Lowdermilk's first college TD is bittersweet

Rick Brown

Iowa's John Lowdermilk (37) takes an interception in for a touchdown during an NCAA college football game against Nebraska on Friday, Nov. 28, 2014, at Kinnick Stadium in Iowa City, Iowa.

IOWA CITY, Ia. – John Lowdermilk scored his first college touchdown in his final game at Kinnick Stadium on Friday.

It was a bittersweet moment, it turned out, after Iowa lost to Nebraska in overtime 37-34.

Only an oops moment and a good show of sportsmanship kept Lowdermilk out of the end zone earlier in his career. He had an interception against LSU in the third quarter of last season's Outback Bowl, and he looked to take it to the house from 72 yards. But replays showed he dropped the ball before getting in the end zone.

Iowa maintained possession and scored a touchdown, but it was a play that's stuck with Lowdermilk the remainder of his career.

In the fourth quarter of a victory at Purdue earlier this season, Lowdermilk had an interception and looked like he'd stroll into the end zone. But he slid to the turf instead, saying he did so because he had so much respect for Boilermakers coach Darrell Hazel, who had recruited Lowdermilk in his previous job at Kent State.

The senior from Carrollton, Ohio, finally reached the end zone in the second quarter Friday. Defensive tackle Carl Davis hit Nebraska quarterback Tommy Armstrong, Jr., as he was attempting to pass. The ball floated in the air. Lowdermilk caught it and strolled into the end zone from 17 yards out.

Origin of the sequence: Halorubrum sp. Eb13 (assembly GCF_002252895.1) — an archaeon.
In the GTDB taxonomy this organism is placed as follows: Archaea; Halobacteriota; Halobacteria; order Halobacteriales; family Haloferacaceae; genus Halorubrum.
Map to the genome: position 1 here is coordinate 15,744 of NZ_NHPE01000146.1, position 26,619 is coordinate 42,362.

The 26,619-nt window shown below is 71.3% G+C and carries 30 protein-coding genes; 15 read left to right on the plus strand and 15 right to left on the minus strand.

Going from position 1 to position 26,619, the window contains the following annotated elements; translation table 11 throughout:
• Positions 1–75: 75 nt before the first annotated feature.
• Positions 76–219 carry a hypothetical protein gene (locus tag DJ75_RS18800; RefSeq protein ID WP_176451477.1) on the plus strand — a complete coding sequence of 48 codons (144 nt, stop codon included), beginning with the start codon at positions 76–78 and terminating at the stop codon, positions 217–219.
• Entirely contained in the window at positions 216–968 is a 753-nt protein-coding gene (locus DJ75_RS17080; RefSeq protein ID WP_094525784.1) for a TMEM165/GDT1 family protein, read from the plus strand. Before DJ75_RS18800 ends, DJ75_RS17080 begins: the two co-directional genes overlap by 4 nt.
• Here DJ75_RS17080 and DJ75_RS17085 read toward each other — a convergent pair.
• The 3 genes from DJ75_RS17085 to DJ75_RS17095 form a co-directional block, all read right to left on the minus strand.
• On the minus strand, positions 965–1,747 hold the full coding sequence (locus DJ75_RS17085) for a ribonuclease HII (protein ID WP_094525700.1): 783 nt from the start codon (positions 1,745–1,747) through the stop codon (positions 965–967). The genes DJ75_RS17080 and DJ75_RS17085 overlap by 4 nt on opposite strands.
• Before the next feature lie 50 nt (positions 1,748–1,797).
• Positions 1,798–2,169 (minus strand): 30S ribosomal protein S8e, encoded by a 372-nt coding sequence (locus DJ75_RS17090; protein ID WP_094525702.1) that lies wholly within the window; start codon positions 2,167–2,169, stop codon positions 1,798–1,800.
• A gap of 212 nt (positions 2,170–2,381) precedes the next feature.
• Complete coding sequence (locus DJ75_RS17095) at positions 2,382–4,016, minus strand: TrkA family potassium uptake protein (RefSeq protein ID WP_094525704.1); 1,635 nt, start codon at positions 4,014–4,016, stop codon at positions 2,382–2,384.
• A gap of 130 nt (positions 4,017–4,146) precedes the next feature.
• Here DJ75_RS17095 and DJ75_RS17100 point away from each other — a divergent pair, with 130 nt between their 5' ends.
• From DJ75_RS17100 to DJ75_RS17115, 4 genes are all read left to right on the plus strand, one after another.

"It was a real easy play," Lowdermilk said. "All I had to do was catch it and run. Maybe it was God blessing me for the last touchdown I should have had."

Lowdermik's mental lapse against LSU popped into his mind as he headed to the end zone Friday.

"All I was thinking about was getting across the goal line," Lowdermilk said. "The funny thing is, I was in the back of the end zone celebrating, and I dropped the ball. And I started freaking out."

Lowdermilk's journey to the end zone would have brought a bigger smile to his face had Iowa not frittered away a 24-7 lead in the third quarter. And if the Hawkeye defense could have kept Nebraska from marching down the field in the final 1 minute 49 seconds of regulation to kick a game-tying field goal.

"All we had to do was stop them," Lowdermilk said. "And we didn't do it."